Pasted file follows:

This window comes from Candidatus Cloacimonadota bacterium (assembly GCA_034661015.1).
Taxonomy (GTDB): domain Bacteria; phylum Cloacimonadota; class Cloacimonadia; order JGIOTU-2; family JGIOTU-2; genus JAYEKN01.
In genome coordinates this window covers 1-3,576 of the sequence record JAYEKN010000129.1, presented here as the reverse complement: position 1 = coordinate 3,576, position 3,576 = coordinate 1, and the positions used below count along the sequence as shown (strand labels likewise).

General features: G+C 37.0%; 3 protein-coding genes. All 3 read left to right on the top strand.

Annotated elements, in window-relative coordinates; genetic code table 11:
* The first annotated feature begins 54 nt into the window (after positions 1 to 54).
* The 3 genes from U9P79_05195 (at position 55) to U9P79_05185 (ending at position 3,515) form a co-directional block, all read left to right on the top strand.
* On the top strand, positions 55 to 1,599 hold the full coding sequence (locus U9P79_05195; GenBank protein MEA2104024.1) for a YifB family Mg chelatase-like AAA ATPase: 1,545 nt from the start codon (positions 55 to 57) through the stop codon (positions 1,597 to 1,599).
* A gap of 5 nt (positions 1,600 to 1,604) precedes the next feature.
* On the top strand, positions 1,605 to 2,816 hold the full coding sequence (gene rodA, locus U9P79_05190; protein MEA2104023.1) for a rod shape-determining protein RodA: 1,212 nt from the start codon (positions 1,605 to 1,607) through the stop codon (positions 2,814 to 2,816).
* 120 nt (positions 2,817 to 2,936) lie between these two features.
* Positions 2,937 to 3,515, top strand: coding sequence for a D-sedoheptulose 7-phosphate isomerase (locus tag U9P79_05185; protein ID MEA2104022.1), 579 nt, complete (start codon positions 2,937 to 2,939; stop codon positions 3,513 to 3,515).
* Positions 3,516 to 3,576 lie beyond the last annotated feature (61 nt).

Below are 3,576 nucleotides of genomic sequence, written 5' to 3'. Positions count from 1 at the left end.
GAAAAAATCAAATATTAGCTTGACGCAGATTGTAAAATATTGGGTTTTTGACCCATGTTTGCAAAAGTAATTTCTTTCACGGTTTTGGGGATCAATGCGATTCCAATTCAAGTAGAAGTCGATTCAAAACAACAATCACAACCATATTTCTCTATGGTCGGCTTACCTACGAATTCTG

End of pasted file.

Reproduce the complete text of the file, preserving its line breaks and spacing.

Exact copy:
This window comes from Candidatus Cloacimonadota bacterium (assembly GCA_034661015.1).
Taxonomy (GTDB): domain Bacteria; phylum Cloacimonadota; class Cloacimonadia; order JGIOTU-2; family JGIOTU-2; genus JAYEKN01.
In genome coordinates this window covers 1-3,576 of the sequence record JAYEKN010000129.1, presented here as the reverse complement: position 1 = coordinate 3,576, position 3,576 = coordinate 1, and the positions used below count along the sequence as shown (strand labels likewise).

General features: G+C 37.0%; 3 protein-coding genes. All 3 read left to right on the top strand.

Annotated elements, in window-relative coordinates; genetic code table 11:
* The first annotated feature begins 54 nt into the window (after positions 1 to 54).
* The 3 genes from U9P79_05195 (at position 55) to U9P79_05185 (ending at position 3,515) form a co-directional block, all read left to right on the top strand.
* On the top strand, positions 55 to 1,599 hold the full coding sequence (locus U9P79_05195; GenBank protein MEA2104024.1) for a YifB family Mg chelatase-like AAA ATPase: 1,545 nt from the start codon (positions 55 to 57) through the stop codon (positions 1,597 to 1,599).
* A gap of 5 nt (positions 1,600 to 1,604) precedes the next feature.
* On the top strand, positions 1,605 to 2,816 hold the full coding sequence (gene rodA, locus U9P79_05190; protein MEA2104023.1) for a rod shape-determining protein RodA: 1,212 nt from the start codon (positions 1,605 to 1,607) through the stop codon (positions 2,814 to 2,816).
* 120 nt (positions 2,817 to 2,936) lie between these two features.
* Positions 2,937 to 3,515, top strand: coding sequence for a D-sedoheptulose 7-phosphate isomerase (locus tag U9P79_05185; protein ID MEA2104022.1), 579 nt, complete (start codon positions 2,937 to 2,939; stop codon positions 3,513 to 3,515).
* Positions 3,516 to 3,576 lie beyond the last annotated feature (61 nt).

Below are 3,576 nucleotides of genomic sequence, written 5' to 3'. Positions count from 1 at the left end.
GAAAAAATCAAATATTAGCTTGACGCAGATTGTAAAATATTGGGTTTTTGACCCATGTTTGCAAAAGTAATTTCTTTCACGGTTTTGGGGATCAATGCGATTCCAATTCAAGTAGAAGTCGATTCAAAACAACAATCACAACCATATTTCTCTATGGTCGGCTTACCTACGAATTCTG